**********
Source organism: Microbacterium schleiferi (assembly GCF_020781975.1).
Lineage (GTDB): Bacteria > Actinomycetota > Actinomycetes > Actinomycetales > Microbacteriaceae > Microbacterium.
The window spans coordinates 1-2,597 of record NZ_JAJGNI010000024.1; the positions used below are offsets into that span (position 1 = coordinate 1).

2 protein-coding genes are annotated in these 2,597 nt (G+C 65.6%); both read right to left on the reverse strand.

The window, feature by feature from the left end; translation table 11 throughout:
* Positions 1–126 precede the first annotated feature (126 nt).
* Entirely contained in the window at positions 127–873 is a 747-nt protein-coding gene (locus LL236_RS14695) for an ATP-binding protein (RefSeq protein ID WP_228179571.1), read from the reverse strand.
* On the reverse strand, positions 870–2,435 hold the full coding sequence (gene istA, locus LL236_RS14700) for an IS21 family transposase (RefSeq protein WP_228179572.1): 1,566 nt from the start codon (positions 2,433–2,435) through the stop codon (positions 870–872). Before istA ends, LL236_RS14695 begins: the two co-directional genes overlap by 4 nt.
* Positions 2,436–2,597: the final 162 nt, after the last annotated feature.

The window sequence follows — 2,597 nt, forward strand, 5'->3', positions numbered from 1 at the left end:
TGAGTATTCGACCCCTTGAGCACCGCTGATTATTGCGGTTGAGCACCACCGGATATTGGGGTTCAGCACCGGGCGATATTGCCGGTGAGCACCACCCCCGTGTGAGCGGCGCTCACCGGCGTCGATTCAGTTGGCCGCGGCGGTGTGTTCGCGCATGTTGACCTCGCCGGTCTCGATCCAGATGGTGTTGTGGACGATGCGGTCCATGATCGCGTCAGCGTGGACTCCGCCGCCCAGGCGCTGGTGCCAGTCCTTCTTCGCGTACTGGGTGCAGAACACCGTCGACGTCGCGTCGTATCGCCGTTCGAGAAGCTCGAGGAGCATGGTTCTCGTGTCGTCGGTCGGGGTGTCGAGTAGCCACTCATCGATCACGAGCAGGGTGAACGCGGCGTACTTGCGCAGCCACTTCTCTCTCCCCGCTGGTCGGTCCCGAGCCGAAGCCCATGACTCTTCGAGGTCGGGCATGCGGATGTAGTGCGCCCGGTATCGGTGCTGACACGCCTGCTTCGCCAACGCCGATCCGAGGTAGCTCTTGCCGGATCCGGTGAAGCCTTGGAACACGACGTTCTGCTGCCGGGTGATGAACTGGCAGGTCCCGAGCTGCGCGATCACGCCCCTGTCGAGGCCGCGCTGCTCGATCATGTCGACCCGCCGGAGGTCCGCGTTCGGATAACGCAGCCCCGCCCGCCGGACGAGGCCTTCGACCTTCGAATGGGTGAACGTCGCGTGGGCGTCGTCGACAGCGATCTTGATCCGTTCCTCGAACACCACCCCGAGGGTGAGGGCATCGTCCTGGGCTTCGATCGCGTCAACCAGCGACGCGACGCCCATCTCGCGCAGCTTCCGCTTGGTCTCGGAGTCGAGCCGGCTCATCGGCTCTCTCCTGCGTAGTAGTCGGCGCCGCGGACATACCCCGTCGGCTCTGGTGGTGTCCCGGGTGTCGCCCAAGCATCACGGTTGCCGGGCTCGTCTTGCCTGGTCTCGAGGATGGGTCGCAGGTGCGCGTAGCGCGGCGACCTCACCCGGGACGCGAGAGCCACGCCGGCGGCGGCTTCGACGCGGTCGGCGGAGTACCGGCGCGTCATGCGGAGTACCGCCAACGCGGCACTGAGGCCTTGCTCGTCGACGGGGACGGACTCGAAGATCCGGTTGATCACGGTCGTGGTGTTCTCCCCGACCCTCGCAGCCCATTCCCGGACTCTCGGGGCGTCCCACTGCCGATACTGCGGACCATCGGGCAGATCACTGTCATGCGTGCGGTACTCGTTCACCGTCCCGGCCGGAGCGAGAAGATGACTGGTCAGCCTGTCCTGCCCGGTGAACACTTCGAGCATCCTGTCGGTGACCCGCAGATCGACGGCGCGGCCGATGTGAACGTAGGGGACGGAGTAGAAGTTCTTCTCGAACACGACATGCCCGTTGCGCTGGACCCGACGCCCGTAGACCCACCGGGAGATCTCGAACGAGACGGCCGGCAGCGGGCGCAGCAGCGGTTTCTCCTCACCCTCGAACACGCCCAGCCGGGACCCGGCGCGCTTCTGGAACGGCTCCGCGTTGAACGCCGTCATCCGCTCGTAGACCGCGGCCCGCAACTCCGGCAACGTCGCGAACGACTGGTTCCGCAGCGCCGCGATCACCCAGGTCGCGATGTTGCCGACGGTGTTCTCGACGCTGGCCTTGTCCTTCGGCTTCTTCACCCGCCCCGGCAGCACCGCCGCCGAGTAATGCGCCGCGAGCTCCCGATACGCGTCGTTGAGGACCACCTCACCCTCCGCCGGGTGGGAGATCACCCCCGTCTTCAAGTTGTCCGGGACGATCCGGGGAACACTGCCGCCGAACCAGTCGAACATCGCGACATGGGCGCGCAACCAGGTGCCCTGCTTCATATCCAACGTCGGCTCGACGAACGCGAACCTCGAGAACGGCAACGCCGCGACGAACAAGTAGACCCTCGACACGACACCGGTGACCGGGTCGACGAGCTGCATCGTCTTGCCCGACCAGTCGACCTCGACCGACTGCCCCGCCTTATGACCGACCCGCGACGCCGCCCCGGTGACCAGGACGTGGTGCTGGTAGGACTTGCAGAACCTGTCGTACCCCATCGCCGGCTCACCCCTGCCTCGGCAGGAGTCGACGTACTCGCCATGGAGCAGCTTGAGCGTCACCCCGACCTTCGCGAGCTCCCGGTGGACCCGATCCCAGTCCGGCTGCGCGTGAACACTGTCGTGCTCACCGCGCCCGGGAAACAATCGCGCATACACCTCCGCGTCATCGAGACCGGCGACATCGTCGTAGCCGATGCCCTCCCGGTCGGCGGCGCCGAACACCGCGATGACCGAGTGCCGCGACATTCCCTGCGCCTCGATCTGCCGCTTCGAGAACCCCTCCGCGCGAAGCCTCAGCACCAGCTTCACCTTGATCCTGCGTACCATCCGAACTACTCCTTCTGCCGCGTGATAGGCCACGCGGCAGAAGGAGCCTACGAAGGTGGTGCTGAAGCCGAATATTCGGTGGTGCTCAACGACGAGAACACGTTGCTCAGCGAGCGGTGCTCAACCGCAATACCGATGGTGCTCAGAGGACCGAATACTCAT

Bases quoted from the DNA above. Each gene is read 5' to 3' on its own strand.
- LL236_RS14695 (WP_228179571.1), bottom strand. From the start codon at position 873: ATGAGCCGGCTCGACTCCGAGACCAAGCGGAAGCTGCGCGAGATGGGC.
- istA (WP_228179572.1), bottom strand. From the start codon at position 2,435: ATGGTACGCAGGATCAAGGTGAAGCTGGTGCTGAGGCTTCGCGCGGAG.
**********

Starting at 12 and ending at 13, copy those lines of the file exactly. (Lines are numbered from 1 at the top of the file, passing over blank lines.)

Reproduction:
Bases quoted from the DNA above. Each gene is read 5' to 3' on its own strand.
- LL236_RS14695 (WP_228179571.1), bottom strand. From the start codon at position 873: ATGAGCCGGCTCGACTCCGAGACCAAGCGGAAGCTGCGCGAGATGGGC.